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View Full Version : The die is cast: Netflix is the next disrupter to lay waste..


JonIrenicus
03-21-2011, 04:11 AM
to the old model of an industry

http://www.businessinsider.com/netflix-and-tv-20-2011-3


It started with mp3 and music, then craigslist to newspaper classifieds, and now netflix to the traditional broadcast model. On that last, I won't miss what it replaces. The netflix model is the superior more enjoyable model.


I just wish the holdouts would yield faster.

bjkeefe
03-21-2011, 05:54 AM
to the old model of an industry

http://www.businessinsider.com/netflix-and-tv-20-2011-3

From a link (http://blog.netflix.com/2011/03/house-of-cards.html) within:

... the first exclusive TV series to originate on Netflix.

Whoa.

Even as a committed non-watcher of the teevee, I have some sense of how (potentially) huge this is.

It started with mp3 and music, then craigslist to newspaper classifieds, and now netflix to the traditional broadcast model. On that last, I won't miss what it replaces. The netflix model is the superior more enjoyable model.

Starting quite a while ago, I often thought, when a hot new teevee show started, "Eh, no need to feel like I'm missing out. I can always watch it on Netflix." I must have heard this said by just about everyone I know at some point or another.

I do think a little something is lost in the sense of everyone watching the same new hot show at the same time -- the "water-cooler buzz," as the cliché would have it. But I am hard-pressed to say that this is something important. I have long thought that people talked about teevee shows primarily out of lack of anything better to talk about, and that this was yet another symptom of our decaying society. Maybe, just maybe, this further fragmentation of interests in the passive consumption realm will lead to more engagement on topics of active interest. Could happen!

I just wish the holdouts would yield faster.

Why? Who cares? How are they affecting you? (Serious questions; not being dismissive.)

I am actually a little worried that Netflix seems to be the only game in town, at least as far as this being the next big thing in this one arena goes. In that sense, I wonder if it wouldn't be better for the dinosaurs to hang on for a bit, to give a chance for some other competitors to take a shot at getting established.

JonIrenicus
03-21-2011, 03:26 PM
Why? Who cares? How are they affecting you? (Serious questions; not being dismissive.)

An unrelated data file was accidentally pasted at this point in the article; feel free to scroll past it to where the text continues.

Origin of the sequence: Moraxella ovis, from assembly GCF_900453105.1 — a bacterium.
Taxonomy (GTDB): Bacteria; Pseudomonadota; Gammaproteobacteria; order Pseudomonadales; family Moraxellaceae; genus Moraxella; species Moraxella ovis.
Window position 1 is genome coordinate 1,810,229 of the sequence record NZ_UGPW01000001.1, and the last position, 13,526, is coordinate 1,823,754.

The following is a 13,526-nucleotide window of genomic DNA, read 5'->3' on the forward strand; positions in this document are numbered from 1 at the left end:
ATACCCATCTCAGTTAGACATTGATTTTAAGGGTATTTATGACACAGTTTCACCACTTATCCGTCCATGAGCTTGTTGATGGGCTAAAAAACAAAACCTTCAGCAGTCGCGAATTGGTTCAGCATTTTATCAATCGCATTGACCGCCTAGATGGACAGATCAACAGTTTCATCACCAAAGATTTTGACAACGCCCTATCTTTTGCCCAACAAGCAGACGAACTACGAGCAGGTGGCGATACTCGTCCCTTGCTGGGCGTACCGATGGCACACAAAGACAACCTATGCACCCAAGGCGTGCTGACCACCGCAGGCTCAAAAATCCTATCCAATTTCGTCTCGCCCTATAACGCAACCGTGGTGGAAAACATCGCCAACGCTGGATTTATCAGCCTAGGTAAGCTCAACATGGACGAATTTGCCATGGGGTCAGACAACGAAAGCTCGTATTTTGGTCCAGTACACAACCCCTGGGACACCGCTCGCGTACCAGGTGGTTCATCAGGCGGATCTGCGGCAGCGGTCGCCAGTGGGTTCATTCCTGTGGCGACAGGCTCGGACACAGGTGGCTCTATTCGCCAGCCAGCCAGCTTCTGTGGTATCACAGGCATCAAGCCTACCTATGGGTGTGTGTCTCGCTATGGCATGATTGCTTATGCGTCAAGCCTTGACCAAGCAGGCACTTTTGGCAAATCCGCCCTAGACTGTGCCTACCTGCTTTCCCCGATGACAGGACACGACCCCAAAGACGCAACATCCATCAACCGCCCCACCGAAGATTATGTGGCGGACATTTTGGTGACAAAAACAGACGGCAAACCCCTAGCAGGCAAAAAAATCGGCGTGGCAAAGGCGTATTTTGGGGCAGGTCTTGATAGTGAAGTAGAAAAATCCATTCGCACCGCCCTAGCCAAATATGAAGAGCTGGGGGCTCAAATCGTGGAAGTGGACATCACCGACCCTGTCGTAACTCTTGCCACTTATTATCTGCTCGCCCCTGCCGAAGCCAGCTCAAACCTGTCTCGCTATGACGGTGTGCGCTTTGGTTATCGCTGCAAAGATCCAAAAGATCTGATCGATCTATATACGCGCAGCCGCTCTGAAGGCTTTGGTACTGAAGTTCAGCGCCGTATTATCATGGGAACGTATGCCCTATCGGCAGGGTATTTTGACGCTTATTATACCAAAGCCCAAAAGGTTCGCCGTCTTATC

I am actually a little worried that Netflix seems to be the only game in town, at least as far as this being the next big thing in this one arena goes. In that sense, I wonder if it wouldn't be better for the dinosaurs to hang on for a bit, to give a chance for some other competitors to take a shot at getting established.



I want the holdouts to go away faster because they are slowing the transition to a more on demand model, where you can access content you paid for whenever/wherever.

Even bloggingheads is an on demand model, when stuff is put up it is then available from now till forever, wherever you want (...from a computer/phone)



Hmm, now that I think about it, I wonder how bloggingheads would be received if there was access to the videos through netflix?

It would branch netflix offerings into more up to date coverage of recent events, and may drive traffic to bloggingheads in order to post on the forums. Not sure what the licensing/ad situation would be though, but eyeballs > most things I think.

operative
03-21-2011, 10:22 PM
From a link (http://blog.netflix.com/2011/03/house-of-cards.html) within:



Whoa.

Even as a committed non-watcher of the teevee, I have some sense of how (potentially) huge this is.



Starting quite a while ago, I often thought, when a hot new teevee show started, "Eh, no need to feel like I'm missing out. I can always watch it on Netflix." I must have heard this said by just about everyone I know at some point or another.

I do think a little something is lost in the sense of everyone watching the same new hot show at the same time -- the "water-cooler buzz," as the cliché would have it. But I am hard-pressed to say that this is something important. I have long thought that people talked about teevee shows primarily out of lack of anything better to talk about, and that this was yet another symptom of our decaying society. Maybe, just maybe, this further fragmentation of interests in the passive consumption realm will lead to more engagement on topics of active interest. Could happen!



Why? Who cares? How are they affecting you? (Serious questions; not being dismissive.)

I am actually a little worried that Netflix seems to be the only game in town, at least as far as this being the next big thing in this one arena goes. In that sense, I wonder if it wouldn't be better for the dinosaurs to hang on for a bit, to give a chance for some other competitors to take a shot at getting established.

I don't think it's all that uncommon for a newer, better company to run the competition out of town before new competition arises. It seems that right now no one understands the business like Netflix--Blockbuster couldn't even thrive on a mail delivery system, let alone being able to rival Netflix in streaming. But there will inevitably be competition, because there will inevitably be room in the market.